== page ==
Initial thoughts on some new-fangled things part 2
Picking up from my last post, let me wrap up my initial thoughts on Event Sourcing, Document Databases, and why I think it’s going to take a generation for all of this stuff to be mainstream.
If you don’t agree with the following bullet points then you’re also unlikely to agree with my feelings about document databases in particular — and that’s okay, but at least let’s understand where we’re both coming from.
- I very strongly believe in incremental and evolutionary approaches to software development and I naturally prefer tools that fit an evolutionary or continuous model of working rather than tools that are optimized for waterfall philosophies (passive code generation, most Microsoft tools before the last couple years).
- I despise repetitive code ceremony (ironic considering that most days I work with static typed C#, but still).
- I think in terms of objects with an increasing contribution from functional programming. When I’m designing software, I’m thinking about responsibilities, roles, and behavior rather than “get data from table 1, 2, and 3, then update table 4.”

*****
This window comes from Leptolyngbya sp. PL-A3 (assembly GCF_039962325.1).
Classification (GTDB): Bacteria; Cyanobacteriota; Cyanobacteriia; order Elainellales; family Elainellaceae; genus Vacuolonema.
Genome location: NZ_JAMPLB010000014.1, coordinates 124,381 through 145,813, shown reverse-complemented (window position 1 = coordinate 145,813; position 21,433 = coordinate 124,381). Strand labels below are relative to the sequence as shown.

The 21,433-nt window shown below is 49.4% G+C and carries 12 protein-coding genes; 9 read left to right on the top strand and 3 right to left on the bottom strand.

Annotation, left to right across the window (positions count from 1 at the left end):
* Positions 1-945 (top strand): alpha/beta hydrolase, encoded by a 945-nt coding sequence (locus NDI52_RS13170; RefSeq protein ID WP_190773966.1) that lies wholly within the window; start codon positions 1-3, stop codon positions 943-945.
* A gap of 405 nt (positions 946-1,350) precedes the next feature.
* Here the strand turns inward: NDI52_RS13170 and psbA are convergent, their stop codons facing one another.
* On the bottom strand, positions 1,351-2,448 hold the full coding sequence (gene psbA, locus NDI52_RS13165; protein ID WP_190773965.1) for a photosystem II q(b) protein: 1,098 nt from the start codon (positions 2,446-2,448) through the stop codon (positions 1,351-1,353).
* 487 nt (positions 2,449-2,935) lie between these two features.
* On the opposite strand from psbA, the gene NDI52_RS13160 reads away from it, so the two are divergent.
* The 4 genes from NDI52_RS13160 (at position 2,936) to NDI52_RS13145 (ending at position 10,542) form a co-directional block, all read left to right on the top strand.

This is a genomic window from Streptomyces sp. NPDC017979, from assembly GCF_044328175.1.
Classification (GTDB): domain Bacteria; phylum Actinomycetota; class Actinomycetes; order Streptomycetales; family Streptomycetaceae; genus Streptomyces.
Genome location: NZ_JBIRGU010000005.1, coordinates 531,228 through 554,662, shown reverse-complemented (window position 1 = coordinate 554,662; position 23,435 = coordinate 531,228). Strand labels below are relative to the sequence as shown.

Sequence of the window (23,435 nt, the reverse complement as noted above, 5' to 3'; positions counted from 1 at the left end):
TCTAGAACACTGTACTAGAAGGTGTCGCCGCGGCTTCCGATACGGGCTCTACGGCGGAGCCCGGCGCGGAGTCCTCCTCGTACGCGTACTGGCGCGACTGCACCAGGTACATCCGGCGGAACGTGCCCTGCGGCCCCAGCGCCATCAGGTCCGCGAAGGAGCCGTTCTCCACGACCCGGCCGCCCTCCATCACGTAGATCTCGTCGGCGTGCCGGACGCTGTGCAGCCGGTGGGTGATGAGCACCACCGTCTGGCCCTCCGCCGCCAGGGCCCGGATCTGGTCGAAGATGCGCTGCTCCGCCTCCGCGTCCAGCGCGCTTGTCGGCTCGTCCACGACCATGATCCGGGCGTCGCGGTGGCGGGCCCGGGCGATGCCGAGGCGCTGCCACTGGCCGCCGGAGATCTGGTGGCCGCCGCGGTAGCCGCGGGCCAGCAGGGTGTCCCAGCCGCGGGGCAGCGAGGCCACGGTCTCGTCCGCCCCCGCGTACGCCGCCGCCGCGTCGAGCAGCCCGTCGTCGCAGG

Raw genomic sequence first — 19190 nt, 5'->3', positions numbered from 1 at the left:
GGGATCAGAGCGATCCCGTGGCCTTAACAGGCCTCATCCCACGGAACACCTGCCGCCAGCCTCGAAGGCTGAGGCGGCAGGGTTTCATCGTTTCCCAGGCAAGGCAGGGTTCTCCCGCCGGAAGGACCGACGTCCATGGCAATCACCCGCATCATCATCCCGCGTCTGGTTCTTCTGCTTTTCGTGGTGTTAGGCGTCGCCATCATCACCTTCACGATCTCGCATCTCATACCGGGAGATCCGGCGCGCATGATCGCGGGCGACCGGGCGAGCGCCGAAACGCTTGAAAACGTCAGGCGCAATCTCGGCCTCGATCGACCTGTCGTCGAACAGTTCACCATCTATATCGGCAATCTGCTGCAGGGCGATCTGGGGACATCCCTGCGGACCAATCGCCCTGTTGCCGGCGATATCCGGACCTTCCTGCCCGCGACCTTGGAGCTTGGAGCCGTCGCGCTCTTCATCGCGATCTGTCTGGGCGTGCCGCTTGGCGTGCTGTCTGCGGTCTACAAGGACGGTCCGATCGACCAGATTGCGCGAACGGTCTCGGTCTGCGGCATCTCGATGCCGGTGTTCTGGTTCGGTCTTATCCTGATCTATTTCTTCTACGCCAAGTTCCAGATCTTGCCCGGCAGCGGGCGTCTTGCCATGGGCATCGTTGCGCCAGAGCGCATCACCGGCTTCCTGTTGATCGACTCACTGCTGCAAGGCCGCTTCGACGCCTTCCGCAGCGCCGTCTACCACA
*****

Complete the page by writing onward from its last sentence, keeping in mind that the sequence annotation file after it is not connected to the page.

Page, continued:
- A database is nothing more than the persistence subsystem of an application in my world view. The model in my code is reality, the database is just a persistent reflection of current and historical state.
Where I’m coming from
I started as a “Shadow IT” developer writing little tactical solutions for myself with MS Access before moving on to being a “real” developer doing all my data access work with stored procedures and generally developing against ADO record sets in my VB code. At that point, database related work was the central technical activity. From there, I followed a typical path from doing quasi-OO with hand rolled mapping code to using an Object Relational Mapper to do all my persistence work and database work. Before adopting RavenDb, one of my previous teams heavily leveraged Fluent NHibernate and it’s conventions to almost completely generate our database schema from our classes and validation rules. At that point, database work was minor in terms of our total effort except for the occasional performance optimization firedrill — especially compared to previous projects in my career .